For decades aircraft and spacecraft technologies have been leveraged in agriculture. For aircraft applications, aerial crop dusting might come to mind, and I include spacecraft technologies for at least two roles that they play: for one they are used for remote sensing in a variety of applications, some of which collect information on environmental conditions that impact agriculture as well as collecting information on soil or vegetation health on farmland; secondly they are used indirectly to assist in navigation of other survey tools and automated fertilizer or pesticide application systems. With the proliferation of unpiloted aircraft systems (UASs), or “drones”, these technologies have been added to tools that can be leveraged in agriculture. While they have been adopted at different rates and in different ways for agriculture in different parts of the world in the past couple of decades, there seems to be a definitive niche for their use in some way or another in agriculture, though that niche varies depending on the geological region and what kind of agriculture they are being used to support.
Agricultural applications of drones are not my own focus area, but for some of my colleagues it is the primary focus of how they think about leveraging drones, and certainly I have not been entirely absent from using UAS and survey tools in support of agricultural applications. While I could talk in detail about any number of theses agriculture-related projects, in this article I want to give a brief overview of how different teams at UMass have leveraged more advanced survey tools like UAS and RTK GNSS in support of their work.Continue reading “UAS Agriculture Applications: Selected Agricultural Research Projects from the last 6 Years”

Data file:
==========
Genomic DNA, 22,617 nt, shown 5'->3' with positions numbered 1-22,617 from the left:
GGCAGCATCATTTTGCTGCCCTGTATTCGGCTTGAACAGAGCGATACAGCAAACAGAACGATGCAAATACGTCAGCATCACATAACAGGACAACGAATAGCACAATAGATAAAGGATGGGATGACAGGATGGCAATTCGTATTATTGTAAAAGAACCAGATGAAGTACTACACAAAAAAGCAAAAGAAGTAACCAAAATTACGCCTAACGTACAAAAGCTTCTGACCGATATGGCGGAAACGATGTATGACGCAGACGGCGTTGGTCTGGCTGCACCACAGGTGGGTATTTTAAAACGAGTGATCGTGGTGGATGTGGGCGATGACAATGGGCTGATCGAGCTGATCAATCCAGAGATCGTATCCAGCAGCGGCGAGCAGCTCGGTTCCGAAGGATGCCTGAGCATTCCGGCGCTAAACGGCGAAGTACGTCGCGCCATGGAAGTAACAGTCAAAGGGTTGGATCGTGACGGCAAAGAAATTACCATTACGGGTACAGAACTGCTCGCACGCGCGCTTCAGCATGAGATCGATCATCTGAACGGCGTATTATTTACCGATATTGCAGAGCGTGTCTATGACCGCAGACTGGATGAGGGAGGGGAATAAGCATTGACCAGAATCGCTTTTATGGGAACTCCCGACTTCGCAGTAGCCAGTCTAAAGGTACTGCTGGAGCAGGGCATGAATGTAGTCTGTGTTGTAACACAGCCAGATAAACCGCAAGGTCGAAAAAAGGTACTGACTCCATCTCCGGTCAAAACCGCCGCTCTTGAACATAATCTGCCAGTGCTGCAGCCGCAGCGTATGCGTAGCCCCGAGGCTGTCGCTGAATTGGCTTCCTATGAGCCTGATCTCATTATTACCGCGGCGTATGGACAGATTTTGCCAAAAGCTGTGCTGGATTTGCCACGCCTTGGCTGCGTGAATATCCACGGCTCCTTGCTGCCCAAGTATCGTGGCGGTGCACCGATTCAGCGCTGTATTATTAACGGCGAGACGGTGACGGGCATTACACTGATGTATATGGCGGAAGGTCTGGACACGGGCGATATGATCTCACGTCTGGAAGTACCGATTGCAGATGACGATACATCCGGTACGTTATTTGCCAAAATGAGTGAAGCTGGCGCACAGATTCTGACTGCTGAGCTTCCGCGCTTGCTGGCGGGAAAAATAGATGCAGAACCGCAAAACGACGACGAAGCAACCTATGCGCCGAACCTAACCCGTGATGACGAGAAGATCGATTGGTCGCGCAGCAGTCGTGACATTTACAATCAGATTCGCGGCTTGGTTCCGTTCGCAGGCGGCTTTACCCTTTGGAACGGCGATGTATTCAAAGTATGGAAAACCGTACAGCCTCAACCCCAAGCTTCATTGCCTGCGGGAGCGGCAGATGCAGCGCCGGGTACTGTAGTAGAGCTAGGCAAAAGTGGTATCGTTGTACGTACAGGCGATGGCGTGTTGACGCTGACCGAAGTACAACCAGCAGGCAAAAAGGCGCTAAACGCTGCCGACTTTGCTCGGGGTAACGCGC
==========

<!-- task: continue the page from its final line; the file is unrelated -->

At the UMass Amherst campus we regularly use UAS to conduct surveys of key infrastructure; whether it be to monitor and document stages of new construction on campus or to survey and inspect existing infrastructure. One of our more recent additions to our array of capabilities is the capacity to develop thermal orthomosaics from long-wave infrared (LWIR) imagery. This can help us map heat sources and thermodynamic processes of buried infrastructure, or look at heat loss in structures.
City and regional planners have the daunting task of developing a vision for the future of both the physical, aesthetic and cultural feel of an area. This often involves engaging multiple parties that have a stake in that future, identifying convergent or divergent needs or desires of those stakeholders, identifying themes within those needs or desires, and developing not just one potential plan, but a multitude of plans that can be considered in comparison. Continue reading “Using the Trimble R10 with Drones to Develop City Models for Professional Planners”
Drone flights were in support of a project lead by a Collaborative Adaptive Sensing of the Atmosphere (CASA) research team in the UMass Amherst Electrical and Computer Engineering Department (http://www.casa.umass.edu/). The team, led by Krsztof Orzel and Apoorva Bajaj, wanted to test the ability of their weather radar system to track and identify UAS targets. The Trimble ZX5 hexacopter was flown in a variety of patterns and altitudes to test the limits at which the drone could be detected. The drone was also flown simultaneously with the a DJI Spreading Wings 900 (that had been modified with a PixHawk for its flight controller) which was flown by another independent pilot. The simultaneous flights allowed the opportunity to start to get a sense of how easily the weather radar could de-conflict the two signals from each of the drones. By comparing the radar signal log to the flight logs of the multirotor UAVs, the team aims to gain a sense of the accuracy and precision of their radar instrumentation, and in the future they aim to tweak the signal processing algorithms to yield better results. Continue reading “UMass researchers using radar to detect drones”
Enhancing UMass’ capabilities above ground, we recently added a Trimble ZX5 drone to our equipment. This will among others support the new UMass Air effort and allow students and faculty to explore air-based surveying and aerial imagery.